The passage of Senate Bill 957 on Tuesday will likely make Illinois the next state to grant undocumented immigrants the right to driver’s licenses.
State officials estimate that as many as 250,000 Illinois residents could qualify for a Temporary Visitor Driver’s License under this bill.
State Rep. Edward Acevedo (D-Chicago) sponsored the measure in the House, where the bill passed in a 65-46 vote. The bill first passed the Senate in December.
Illinois Gov. Pat Quinn announced in a news release Tuesday his intention to sign the bill into law.
“I want to commend members of the Illinois House for their bipartisan passage of legislation that will help ensure every Illinois motorist is properly licensed and empower more immigrants to become stronger contributors to our economy,” Quinn said in the release.
Grant Klinzman, a spokesperson for the governor, confirmed Thursday that Quinn would sign the legislation once it arrived in his office. The bill will take effect 10 months after Quinn’s approval, Klinzman said.
Illinois is the first state since 2003 to pass such legislation, marking a major victory for immigrants’ rights groups such as the Illinois Coalition for Immigrant and Refugee Rights.
The bill will be implemented by the Illinois Secretary of State’s office. Henry Haupt, a spokesperson for the secretary, noted that a Temporary Visitor Driver’s License is not a valid form of identification and can only be used for driving purposes.
Applicants for a TVDL must pass Illinois vision, written and road exams. Candidates must also have documented evidence of a year-long residence in Illinois along with other paperwork, Haupt said. A TVDL will remain valid for three years, after which it must be renewed.
Supporters of the bill believe it will make Illinois’ roadways safer.
The Highway Safety Coalition estimates that unlicensed and uninsured drivers are involved in nearly 80,000 accidents each year in Illinois, causing $660 million in damage. According to the HSC, unlicensed drivers are five times more likely to be involved in a fatal crash than licensed drivers nationwide.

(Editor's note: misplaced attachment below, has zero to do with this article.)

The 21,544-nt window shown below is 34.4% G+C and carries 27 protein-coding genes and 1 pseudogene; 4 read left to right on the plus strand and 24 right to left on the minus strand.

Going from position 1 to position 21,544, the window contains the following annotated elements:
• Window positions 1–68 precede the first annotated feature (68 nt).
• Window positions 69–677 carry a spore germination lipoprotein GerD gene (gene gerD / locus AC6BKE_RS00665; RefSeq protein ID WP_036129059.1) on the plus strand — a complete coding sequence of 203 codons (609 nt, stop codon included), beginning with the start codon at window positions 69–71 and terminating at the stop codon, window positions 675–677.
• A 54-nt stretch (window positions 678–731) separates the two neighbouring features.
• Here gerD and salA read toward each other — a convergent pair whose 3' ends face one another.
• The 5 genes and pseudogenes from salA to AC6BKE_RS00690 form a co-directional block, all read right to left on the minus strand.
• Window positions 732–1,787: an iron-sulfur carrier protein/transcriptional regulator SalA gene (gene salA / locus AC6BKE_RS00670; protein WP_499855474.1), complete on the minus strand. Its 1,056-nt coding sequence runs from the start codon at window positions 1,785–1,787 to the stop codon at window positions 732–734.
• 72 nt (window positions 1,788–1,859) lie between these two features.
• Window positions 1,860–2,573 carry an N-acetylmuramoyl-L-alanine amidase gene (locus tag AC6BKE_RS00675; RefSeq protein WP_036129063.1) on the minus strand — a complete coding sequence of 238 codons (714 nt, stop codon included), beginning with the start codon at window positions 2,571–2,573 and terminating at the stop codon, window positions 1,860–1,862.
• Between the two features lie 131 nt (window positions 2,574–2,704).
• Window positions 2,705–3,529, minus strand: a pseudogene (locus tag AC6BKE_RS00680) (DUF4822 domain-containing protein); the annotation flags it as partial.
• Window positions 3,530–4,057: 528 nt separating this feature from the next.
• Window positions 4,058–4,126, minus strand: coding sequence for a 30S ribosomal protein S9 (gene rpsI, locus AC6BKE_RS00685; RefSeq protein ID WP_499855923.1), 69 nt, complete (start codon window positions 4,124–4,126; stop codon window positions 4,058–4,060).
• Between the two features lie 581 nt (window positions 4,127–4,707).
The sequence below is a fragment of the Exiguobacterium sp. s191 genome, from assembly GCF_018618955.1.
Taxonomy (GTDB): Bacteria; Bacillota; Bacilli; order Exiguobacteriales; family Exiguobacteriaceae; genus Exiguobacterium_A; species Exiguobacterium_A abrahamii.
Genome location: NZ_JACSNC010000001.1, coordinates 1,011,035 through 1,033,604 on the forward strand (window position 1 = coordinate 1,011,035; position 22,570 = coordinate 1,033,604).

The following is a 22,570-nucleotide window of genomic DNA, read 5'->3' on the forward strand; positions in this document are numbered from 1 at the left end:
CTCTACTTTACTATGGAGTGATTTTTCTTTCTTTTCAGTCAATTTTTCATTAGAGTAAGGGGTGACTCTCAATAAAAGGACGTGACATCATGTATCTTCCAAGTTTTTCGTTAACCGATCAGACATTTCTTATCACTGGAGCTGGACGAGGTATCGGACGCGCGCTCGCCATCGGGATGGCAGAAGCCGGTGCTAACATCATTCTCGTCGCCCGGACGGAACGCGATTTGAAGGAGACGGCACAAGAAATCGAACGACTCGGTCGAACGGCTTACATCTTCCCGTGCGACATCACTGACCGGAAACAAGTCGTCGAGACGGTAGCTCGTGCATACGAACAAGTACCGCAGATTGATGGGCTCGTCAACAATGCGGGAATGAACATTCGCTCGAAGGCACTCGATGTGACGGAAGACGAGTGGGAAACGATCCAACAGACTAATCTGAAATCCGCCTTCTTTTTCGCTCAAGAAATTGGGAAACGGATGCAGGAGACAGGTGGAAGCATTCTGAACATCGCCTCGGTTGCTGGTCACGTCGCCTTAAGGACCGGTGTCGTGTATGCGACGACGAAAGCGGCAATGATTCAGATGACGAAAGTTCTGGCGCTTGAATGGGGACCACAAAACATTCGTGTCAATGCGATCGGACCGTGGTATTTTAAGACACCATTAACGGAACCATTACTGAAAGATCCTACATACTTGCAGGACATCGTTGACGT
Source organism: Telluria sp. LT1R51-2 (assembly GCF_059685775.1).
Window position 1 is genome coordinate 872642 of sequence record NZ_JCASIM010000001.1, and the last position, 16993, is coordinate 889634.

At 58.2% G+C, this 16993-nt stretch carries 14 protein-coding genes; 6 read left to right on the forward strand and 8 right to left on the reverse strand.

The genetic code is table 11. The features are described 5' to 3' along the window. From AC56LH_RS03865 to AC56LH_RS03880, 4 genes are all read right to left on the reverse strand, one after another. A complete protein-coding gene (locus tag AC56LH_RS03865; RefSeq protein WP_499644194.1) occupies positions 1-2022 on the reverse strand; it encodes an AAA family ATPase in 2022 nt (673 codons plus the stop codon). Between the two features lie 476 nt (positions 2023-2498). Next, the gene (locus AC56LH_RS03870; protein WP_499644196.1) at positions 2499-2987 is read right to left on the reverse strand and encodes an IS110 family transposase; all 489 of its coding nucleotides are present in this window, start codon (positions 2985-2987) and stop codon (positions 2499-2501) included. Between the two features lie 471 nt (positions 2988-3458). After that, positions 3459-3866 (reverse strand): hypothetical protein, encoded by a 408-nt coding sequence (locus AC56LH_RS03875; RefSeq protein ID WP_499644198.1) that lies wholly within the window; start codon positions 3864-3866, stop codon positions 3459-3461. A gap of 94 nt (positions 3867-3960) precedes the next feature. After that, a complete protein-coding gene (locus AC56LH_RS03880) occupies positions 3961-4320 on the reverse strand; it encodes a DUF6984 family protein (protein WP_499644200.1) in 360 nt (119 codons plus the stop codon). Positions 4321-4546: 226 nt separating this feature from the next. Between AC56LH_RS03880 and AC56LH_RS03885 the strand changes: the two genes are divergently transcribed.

“The bill helps better insure that people that are behind the wheel are safer and better drivers,” Haupt said. “Before this, these drivers had never taken any driving tests.”
Opponents of the bill have raised concerns about the potential for identity theft and fraud and believe that the bill will not make the state’s roads safer. The bill’s proximity to the contentious issue of immigration has also sparked controversy in Illinois and nationwide. The Federation for American Immigration Reform has called for people around the country to tell Quinn about their opposition to the bill.
“Illinois politicians on both sides of the aisle aren’t interested in protecting Illinois drivers or citizens,” said Kristen Williamson, a spokesperson for FAIR.
Haupt said that the structure of the TVDL process protects against fraud.
An Illinois citizen may enter a state driving facility and walk away with a driver’s license the same day. Applicants for a TVDL, however, must make an appointment in advance. Furthermore, state officials must verify the authenticity of the applicant’s documents and run photographs through facial recognition systems before issuing the license at a later date.
“The number one reason to support this legislation is that it’s a highway safety bill,” Haupt said. “We’re taking a pool of people and making sure that they’re better drivers and that they have auto insurance. That makes all of us a little bit safer.”